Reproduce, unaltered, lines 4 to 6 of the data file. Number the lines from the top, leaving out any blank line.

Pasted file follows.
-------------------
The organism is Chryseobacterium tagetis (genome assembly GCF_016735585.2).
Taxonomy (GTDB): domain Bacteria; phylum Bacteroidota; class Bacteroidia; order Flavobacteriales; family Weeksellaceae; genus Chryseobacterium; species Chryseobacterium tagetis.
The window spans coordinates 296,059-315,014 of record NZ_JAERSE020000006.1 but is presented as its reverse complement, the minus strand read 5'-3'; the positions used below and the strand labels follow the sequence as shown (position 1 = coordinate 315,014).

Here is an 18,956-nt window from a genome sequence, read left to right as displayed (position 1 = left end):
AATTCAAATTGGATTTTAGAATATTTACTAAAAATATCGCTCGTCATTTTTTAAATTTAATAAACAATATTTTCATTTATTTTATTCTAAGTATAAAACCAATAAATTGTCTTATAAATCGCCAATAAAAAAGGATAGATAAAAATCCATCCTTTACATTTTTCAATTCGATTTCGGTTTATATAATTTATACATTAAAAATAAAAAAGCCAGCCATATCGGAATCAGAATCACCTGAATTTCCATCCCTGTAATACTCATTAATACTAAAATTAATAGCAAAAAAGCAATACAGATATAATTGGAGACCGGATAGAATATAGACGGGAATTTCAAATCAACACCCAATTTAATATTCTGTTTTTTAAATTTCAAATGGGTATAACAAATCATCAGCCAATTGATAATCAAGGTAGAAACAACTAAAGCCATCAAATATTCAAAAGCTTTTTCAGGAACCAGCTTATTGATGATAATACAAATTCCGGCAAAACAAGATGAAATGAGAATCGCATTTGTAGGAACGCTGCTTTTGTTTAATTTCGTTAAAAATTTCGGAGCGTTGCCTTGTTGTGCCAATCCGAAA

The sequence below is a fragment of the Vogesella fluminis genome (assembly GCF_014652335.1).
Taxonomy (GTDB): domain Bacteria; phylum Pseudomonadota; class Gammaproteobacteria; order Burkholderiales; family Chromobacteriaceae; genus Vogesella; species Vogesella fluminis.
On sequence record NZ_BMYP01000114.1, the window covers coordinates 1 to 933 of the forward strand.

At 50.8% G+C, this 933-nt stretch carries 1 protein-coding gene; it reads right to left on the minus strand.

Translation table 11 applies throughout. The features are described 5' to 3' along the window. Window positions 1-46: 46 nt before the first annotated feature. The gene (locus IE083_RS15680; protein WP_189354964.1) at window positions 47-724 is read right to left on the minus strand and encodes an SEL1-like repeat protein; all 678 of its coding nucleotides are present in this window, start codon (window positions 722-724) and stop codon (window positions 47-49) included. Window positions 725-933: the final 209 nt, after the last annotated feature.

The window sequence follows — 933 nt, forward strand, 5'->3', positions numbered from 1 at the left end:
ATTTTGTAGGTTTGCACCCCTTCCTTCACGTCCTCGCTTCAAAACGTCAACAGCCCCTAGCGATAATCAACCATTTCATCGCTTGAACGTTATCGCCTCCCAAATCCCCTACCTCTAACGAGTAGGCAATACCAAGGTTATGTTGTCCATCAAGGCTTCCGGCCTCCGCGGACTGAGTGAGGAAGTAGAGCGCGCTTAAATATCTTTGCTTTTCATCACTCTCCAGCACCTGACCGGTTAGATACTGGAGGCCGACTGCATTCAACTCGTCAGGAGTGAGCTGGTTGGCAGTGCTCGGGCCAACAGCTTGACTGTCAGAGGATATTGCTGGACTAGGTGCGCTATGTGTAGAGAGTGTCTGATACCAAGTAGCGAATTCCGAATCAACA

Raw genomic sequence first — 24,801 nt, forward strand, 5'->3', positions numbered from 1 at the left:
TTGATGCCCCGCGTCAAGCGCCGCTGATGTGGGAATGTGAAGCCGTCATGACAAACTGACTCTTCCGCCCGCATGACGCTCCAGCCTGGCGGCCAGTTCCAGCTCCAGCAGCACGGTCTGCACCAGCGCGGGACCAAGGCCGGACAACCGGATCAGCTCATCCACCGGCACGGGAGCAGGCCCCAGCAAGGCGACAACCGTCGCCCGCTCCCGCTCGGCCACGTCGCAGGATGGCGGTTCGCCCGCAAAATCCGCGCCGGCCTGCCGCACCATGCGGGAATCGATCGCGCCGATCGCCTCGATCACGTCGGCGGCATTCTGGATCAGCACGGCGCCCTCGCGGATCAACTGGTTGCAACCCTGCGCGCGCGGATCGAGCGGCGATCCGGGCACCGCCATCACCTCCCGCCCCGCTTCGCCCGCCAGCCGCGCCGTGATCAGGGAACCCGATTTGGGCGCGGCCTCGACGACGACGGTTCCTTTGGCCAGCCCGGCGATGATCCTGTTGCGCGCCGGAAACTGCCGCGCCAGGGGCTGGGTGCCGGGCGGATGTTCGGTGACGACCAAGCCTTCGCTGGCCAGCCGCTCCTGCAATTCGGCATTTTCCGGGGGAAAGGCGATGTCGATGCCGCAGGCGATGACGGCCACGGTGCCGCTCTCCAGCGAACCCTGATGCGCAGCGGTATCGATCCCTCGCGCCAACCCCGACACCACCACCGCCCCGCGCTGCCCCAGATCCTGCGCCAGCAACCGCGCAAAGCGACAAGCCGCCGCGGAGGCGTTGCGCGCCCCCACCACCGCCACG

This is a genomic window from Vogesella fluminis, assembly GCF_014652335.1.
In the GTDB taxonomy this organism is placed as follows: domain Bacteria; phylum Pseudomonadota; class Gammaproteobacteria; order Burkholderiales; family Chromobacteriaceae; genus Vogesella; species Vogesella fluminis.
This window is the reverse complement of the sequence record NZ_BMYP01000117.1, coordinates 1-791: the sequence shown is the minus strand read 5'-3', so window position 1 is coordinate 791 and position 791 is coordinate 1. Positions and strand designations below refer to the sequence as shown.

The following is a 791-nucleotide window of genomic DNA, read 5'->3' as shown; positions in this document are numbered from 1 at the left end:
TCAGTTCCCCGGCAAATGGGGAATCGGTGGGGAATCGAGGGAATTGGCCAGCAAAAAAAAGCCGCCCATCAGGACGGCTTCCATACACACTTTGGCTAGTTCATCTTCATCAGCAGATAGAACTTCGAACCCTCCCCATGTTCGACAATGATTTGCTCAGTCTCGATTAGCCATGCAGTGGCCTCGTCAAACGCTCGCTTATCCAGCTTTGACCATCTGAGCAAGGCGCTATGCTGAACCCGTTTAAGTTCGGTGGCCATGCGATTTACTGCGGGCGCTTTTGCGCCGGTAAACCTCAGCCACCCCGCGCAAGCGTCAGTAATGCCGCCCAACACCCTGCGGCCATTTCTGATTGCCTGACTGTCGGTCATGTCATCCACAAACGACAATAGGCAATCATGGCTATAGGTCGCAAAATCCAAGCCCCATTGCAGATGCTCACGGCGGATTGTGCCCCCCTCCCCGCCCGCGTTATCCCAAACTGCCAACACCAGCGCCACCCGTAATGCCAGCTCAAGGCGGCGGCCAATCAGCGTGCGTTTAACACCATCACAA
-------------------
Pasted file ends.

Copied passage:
Here is an 18,956-nt window from a genome sequence, read left to right as displayed (position 1 = left end):
AATTCAAATTGGATTTTAGAATATTTACTAAAAATATCGCTCGTCATTTTTTAAATTTAATAAACAATATTTTCATTTATTTTATTCTAAGTATAAAACCAATAAATTGTCTTATAAATCGCCAATAAAAAAGGATAGATAAAAATCCATCCTTTACATTTTTCAATTCGATTTCGGTTTATATAATTTATACATTAAAAATAAAAAAGCCAGCCATATCGGAATCAGAATCACCTGAATTTCCATCCCTGTAATACTCATTAATACTAAAATTAATAGCAAAAAAGCAATACAGATATAATTGGAGACCGGATAGAATATAGACGGGAATTTCAAATCAACACCCAATTTAATATTCTGTTTTTTAAATTTCAAATGGGTATAACAAATCATCAGCCAATTGATAATCAAGGTAGAAACAACTAAAGCCATCAAATATTCAAAAGCTTTTTCAGGAACCAGCTTATTGATGATAATACAAATTCCGGCAAAACAAGATGAAATGAGAATCGCATTTGTAGGAACGCTGCTTTTGTTTAATTTCGTTAAAAATTTCGGAGCGTTGCCTTGTTGTGCCAATCCGAAA

The sequence below is a fragment of the Vogesella fluminis genome (assembly GCF_014652335.1).